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This article is part of the supplement: 22nd European Society for Animal Cell Technology (ESACT) Meeting on Cell Based Technologies

Open Access Meeting abstract

Characterisation of cultivation of the human cell line AGE1.HN.AAT

Eva Schräder1*, Sebastian Scholz1, Jens Niklas5, Alexander Rath2, Oscar Platas Barradas3, Uwe Jandt3, Volker Sandig5, Thomas Rose5, Ralf Pörtner3, Udo Reichl2, An-Ping Zeng3, Elmar Heinzle4 and Thomas Noll1

Author Affiliations

1 Institute for Cell Culture Technology, University of Bielefeld, Germany

2 Max Planck Institute for Dynamics of Complex Technical Systems, Magdeburg, Germany

3 Institute for Bioprocess and Biosystems Engineering, Hamburg University of Technology, Germany

4 Biochemical Engineering Institute, Saarland University, Saarbruecken, Germany

5 ProBioGen AG, Berlin, Germany

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BMC Proceedings 2011, 5(Suppl 8):P87  doi:10.1186/1753-6561-5-S8-P87


The electronic version of this article is the complete one and can be found online at: http://www.biomedcentral.com/1753-6561/5/S8/P87


Published:22 November 2011

© 2011 Schräder et al; licensee BioMed Central Ltd.

This is an open access article distributed under the terms of the Creative Commons Attribution License (http://creativecommons.org/licenses/by/2.0), which permits unrestricted use, distribution, and reproduction in any medium, provided the original work is properly cited.

Background

Human cell lines are an interesting alternative to CHO cells for the production of recombinant proteins and monoclonal antibodies, because of their ability to produce genuine human posttranslational modifications. The human cell line AGE1.HN.AAT (ProBioGen, Berlin, Germany), that originated from human neural precursor tissue, has been adapted to serum-free conditions and cultivated in many different systems. Here we present our results using this cell line in a scale-up of batch cultivation from 50 mL vented polypropylene tube on a shaking platform, polycarbonate shakeflask (cultivation volume from 50 mL up to 300 mL), a 2 L-glass vessel stirred tank reactor and a 20 L-stainless steel stirred tank reactor (both Sartorius Stedim, Goettingen, Germany).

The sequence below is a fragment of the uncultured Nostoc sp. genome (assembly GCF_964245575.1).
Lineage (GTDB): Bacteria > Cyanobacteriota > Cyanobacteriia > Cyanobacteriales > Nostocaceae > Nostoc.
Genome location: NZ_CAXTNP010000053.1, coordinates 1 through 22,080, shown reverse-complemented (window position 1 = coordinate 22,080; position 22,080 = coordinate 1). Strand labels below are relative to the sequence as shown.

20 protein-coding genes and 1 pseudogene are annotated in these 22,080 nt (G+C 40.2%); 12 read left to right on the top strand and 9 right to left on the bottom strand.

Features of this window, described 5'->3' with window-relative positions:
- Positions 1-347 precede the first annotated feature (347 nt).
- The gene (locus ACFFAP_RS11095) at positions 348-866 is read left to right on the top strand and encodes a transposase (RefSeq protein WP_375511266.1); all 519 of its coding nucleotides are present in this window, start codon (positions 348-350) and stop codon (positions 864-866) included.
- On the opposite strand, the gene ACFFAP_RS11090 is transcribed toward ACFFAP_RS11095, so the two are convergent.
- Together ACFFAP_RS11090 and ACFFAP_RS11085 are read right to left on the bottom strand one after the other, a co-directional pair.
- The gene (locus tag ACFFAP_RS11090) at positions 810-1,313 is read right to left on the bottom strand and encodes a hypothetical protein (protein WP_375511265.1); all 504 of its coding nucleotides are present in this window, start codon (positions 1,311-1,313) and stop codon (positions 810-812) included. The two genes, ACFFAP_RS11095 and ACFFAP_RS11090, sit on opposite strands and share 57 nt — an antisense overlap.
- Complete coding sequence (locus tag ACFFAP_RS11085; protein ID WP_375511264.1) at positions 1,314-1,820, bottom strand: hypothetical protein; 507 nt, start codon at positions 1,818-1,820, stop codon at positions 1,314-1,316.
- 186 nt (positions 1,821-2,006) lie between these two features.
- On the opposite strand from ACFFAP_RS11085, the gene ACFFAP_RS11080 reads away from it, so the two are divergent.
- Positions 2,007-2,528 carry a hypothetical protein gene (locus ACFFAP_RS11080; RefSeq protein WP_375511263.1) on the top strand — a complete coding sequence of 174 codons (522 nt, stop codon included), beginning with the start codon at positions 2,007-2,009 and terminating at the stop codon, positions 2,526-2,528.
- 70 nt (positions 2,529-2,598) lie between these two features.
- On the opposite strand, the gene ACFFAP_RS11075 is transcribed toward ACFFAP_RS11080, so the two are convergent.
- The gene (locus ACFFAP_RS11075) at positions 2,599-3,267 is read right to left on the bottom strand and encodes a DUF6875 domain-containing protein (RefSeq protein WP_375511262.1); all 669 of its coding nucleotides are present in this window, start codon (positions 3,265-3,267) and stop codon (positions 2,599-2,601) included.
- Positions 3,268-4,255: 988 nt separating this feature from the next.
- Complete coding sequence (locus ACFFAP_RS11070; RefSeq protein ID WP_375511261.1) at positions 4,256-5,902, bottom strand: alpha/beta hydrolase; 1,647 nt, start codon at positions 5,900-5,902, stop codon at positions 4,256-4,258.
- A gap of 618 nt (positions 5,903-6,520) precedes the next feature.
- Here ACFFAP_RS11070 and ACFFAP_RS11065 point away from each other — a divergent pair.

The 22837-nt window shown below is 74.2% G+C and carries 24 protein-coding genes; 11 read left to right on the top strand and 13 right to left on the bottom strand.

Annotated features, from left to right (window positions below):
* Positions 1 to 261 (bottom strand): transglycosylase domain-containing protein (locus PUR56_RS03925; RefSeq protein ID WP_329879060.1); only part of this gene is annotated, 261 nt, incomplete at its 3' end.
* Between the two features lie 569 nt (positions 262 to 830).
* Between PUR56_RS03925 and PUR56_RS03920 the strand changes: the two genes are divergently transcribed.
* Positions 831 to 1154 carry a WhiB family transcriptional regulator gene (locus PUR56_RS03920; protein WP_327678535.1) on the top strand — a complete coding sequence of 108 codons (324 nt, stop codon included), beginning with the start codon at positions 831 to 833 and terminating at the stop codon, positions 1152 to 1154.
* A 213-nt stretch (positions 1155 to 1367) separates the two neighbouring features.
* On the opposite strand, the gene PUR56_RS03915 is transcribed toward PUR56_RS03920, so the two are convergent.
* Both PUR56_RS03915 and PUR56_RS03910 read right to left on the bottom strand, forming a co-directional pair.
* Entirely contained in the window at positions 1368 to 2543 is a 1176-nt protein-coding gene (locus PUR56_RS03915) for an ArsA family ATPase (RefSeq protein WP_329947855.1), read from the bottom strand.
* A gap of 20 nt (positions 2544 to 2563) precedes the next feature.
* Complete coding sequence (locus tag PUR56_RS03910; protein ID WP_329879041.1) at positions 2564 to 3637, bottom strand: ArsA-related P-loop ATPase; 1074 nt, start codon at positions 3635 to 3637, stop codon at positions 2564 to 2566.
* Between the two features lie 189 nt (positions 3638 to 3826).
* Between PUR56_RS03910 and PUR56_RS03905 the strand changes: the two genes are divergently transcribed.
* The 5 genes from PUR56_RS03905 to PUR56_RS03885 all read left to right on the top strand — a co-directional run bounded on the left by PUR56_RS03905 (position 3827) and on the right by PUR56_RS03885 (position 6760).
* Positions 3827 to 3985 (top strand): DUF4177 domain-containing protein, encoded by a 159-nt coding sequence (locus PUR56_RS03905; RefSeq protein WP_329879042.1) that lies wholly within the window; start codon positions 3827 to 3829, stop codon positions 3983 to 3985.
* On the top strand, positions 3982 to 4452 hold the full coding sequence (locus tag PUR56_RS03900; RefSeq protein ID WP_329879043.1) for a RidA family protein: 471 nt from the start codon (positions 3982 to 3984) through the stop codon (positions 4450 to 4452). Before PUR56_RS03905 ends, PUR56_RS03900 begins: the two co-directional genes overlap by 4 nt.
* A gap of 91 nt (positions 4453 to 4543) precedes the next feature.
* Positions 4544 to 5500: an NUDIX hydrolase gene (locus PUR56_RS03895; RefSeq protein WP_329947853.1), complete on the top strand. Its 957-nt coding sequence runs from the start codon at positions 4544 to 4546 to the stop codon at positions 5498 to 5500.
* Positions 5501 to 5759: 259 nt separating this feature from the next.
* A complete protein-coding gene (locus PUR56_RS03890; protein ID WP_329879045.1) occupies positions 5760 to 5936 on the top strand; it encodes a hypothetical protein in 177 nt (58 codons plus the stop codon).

Materials and methods

Cultivations were performed with chemically-defined and animal-component-free media 42-MAX-UB (Teutocell, Bielefeld, Germany). Batch-cultivations were performed in 50 mL-bioreactor tubes (TPP, Switzerland) shakeflasks (Corning Life Sciences, Netherlands), 2 L-glass vessel and 20 L-stainless steel vessel (both Sartorius-Stedim, Germany). Chemostat-cultivation was done in 0.5 L-bioreactor (DASGIP, Juelich, Germany) with a media exchange rate of 7 mL/h. As a further cultivation system a dialysis-reactor (Bioengineering, Wald, Switzerland) was established, with a 1.3 L cell-containing inner chamber and a 4 L media reservoir in the outer chamber, separated by a semipermeable dialysis membrane.

Results

Proliferation in controlled and uncontrolled systems

The AGE1.HN.AAT cells show similar growth in different unregulated vessels and culture volumes. The used systems ranged from 50 mL-bioreactor tubes with a culture volume of up to 18 mL, 125 mL-shakeflasks with a culture volume of up to 50 mL- to 250 mL-shakeflasks, in which a culture volume of 100 mL can be used (Results shown in figure 1a).

thumbnailFigure 1. 1.1 (left): viable cell density and viability during shake flask batch-cultivation. open squares: bioreactor tube, open circles: 125 mL-shakeflask, open diamonds: 250 mL-shakeflask. 1.2 (middle): viable cell density and viability during bioreactor batch-cultivation. open squares: 2 L-glass vessel, open circles: 20 L-stainless steel reactor. 1.3 (right): specific growth rate μ of bioreactor cultivation vs. corresponding specific productivity qP. open diamonds: 20 L- stainless steel reactor, open squares: 2 L-glass vessel

Cultivation in 2 L-glass vessel is as well feasible for batch process as well as preculture for 20 L-vessel. Cultivation at a 20 L-scale resulted in delayed cell growth but did not affect the final cell concentration (refer to figure 1b). AGE1.HN.AAT cells show a strong growth-coupled productivity as shown in figure 1c.

No difference between 2 L- and 20 L-vessel concerning spec. productivity and spec. growth rate were observed. A scale-up of cultivation-volume in batch process is definitely possible.

Cultivations with other systems

Cultivation of AGE1.HN.AAT cells in dialysis-reactor is also possible and batch cultivation without media-exchange in the outer chamber showed maximum cell density up to 1.6 E7 viable cells per milliliter in the inner chamber after eight days of cultivation.

Chemostat-cultivation in 0.5 L-glass vessel shows constant cell density at 2.5 E6 cells/mL for more than 14 days.

Conclusions

Cultivation of AGE1.HN cell line is possible in different regulated and unregulated systems and at different scales. Cell specific productivity and titer of the AGE1.HN.AAT producer cell line depend mainly on cell growth. The cells are easily scalable from 2 to 20 L batch cultivation in STR. Other cultivation strategies have been established successfully (incl. chemostat and dialysis-bioreactor) documenting the potential of the AGE1.HN cell line.

Acknowlegments

The work presented was part of SysLogics (Systems biology of cell culture for biologics), which is funded by German Federal Ministry of Education and Research. Cultivation of 125 mL shakeflasks and bioreactor tubes were done in Saarbruecken, dialysis cultivation in Hamburg, chemostat-process was done in Magdeburg, while 250 mL shakeflask, 2 L-glass vessel and 20 L-stainless steel bioreactor-cultivation were performed in Bielefeld.